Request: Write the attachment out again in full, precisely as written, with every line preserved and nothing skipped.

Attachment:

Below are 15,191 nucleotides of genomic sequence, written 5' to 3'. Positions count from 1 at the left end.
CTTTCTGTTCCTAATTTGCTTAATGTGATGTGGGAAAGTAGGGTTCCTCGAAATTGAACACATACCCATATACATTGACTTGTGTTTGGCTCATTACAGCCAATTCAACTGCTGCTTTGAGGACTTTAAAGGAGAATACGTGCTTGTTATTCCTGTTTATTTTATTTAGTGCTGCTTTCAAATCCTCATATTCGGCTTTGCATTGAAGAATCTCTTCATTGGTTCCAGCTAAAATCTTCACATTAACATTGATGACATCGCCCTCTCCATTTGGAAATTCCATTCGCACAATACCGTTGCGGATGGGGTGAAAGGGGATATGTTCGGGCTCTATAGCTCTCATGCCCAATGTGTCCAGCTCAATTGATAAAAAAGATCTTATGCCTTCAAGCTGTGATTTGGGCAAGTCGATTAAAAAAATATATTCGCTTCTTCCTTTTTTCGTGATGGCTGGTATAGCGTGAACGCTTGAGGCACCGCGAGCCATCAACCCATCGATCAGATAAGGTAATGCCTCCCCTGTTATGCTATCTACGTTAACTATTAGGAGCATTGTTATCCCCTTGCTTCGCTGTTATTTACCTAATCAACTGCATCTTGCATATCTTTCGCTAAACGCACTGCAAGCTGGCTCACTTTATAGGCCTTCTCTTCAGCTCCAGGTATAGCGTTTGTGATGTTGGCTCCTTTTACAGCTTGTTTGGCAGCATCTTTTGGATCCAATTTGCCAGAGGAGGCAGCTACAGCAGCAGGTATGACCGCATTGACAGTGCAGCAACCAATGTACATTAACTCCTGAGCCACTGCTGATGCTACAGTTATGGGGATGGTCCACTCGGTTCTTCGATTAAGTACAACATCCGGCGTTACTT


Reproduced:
Below are 15,191 nucleotides of genomic sequence, written 5' to 3'. Positions count from 1 at the left end.
CTTTCTGTTCCTAATTTGCTTAATGTGATGTGGGAAAGTAGGGTTCCTCGAAATTGAACACATACCCATATACATTGACTTGTGTTTGGCTCATTACAGCCAATTCAACTGCTGCTTTGAGGACTTTAAAGGAGAATACGTGCTTGTTATTCCTGTTTATTTTATTTAGTGCTGCTTTCAAATCCTCATATTCGGCTTTGCATTGAAGAATCTCTTCATTGGTTCCAGCTAAAATCTTCACATTAACATTGATGACATCGCCCTCTCCATTTGGAAATTCCATTCGCACAATACCGTTGCGGATGGGGTGAAAGGGGATATGTTCGGGCTCTATAGCTCTCATGCCCAATGTGTCCAGCTCAATTGATAAAAAAGATCTTATGCCTTCAAGCTGTGATTTGGGCAAGTCGATTAAAAAAATATATTCGCTTCTTCCTTTTTTCGTGATGGCTGGTATAGCGTGAACGCTTGAGGCACCGCGAGCCATCAACCCATCGATCAGATAAGGTAATGCCTCCCCTGTTATGCTATCTACGTTAACTATTAGGAGCATTGTTATCCCCTTGCTTCGCTGTTATTTACCTAATCAACTGCATCTTGCATATCTTTCGCTAAACGCACTGCAAGCTGGCTCACTTTATAGGCCTTCTCTTCAGCTCCAGGTATAGCGTTTGTGATGTTGGCTCCTTTTACAGCTTGTTTGGCAGCATCTTTTGGATCCAATTTGCCAGAGGAGGCAGCTACAGCAGCAGGTATGACCGCATTGACAGTGCAGCAACCAATGTACATTAACTCCTGAGCCACTGCTGATGCTACAGTTATGGGGATGGTCCACTCGGTTCTTCGATTAAGTACAACATCCGGCGTTACTT